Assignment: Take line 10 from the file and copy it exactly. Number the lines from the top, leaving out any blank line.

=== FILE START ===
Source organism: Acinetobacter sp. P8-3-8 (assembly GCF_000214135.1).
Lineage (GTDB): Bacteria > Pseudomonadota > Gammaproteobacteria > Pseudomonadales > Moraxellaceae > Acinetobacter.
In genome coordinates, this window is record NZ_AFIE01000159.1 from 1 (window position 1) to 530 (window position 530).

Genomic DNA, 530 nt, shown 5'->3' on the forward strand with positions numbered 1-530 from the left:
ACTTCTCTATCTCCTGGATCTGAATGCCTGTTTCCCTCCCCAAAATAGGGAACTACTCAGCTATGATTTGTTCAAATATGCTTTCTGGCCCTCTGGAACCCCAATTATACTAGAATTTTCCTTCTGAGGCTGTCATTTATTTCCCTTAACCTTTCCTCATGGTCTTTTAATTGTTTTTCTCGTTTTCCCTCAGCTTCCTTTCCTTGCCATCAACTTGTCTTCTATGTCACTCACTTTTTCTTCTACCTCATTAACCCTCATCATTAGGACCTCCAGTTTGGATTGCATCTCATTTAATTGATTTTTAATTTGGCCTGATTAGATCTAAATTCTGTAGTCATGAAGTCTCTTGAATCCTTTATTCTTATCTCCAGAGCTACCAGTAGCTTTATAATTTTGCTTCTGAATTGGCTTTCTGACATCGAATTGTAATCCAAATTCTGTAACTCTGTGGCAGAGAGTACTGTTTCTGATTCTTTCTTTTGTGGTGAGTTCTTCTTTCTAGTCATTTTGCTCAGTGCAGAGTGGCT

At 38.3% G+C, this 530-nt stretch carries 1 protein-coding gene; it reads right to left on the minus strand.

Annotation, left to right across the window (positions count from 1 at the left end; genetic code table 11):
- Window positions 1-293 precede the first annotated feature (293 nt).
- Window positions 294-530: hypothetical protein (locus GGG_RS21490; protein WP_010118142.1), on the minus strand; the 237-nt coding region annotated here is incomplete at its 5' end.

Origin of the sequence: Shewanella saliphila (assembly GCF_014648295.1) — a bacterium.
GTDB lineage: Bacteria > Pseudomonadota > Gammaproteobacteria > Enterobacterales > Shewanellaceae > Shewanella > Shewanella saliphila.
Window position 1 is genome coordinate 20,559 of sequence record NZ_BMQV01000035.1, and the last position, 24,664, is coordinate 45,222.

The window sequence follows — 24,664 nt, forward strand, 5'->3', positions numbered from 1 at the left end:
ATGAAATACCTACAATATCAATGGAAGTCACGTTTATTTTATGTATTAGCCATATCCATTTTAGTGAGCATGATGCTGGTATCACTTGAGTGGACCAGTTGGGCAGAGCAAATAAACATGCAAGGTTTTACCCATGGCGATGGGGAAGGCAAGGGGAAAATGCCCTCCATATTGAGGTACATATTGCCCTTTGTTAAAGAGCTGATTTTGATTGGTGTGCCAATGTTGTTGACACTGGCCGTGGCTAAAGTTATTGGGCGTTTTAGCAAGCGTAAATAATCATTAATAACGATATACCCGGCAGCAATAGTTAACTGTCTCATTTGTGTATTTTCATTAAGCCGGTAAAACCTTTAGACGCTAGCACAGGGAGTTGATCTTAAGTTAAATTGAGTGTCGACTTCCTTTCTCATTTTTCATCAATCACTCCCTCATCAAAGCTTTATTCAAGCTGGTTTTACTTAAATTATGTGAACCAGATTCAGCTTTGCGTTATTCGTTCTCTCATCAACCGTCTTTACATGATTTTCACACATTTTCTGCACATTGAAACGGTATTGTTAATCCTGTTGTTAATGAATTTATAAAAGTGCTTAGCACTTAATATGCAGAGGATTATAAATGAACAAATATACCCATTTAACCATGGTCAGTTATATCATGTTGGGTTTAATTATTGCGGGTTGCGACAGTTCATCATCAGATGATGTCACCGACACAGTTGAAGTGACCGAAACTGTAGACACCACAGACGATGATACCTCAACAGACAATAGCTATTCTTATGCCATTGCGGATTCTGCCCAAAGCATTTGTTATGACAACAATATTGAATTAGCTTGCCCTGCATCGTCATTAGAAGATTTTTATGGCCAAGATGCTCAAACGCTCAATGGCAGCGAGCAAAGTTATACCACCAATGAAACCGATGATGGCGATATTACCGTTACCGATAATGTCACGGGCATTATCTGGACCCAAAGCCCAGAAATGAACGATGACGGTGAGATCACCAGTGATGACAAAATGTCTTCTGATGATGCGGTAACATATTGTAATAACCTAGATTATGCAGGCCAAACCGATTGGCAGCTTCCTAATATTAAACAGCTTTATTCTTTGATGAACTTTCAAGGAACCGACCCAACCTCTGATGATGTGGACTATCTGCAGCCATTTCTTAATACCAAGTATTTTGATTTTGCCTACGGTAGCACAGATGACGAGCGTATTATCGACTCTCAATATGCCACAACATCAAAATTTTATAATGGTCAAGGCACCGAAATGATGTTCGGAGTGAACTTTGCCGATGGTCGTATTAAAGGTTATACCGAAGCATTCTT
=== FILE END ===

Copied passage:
Origin of the sequence: Shewanella saliphila (assembly GCF_014648295.1) — a bacterium.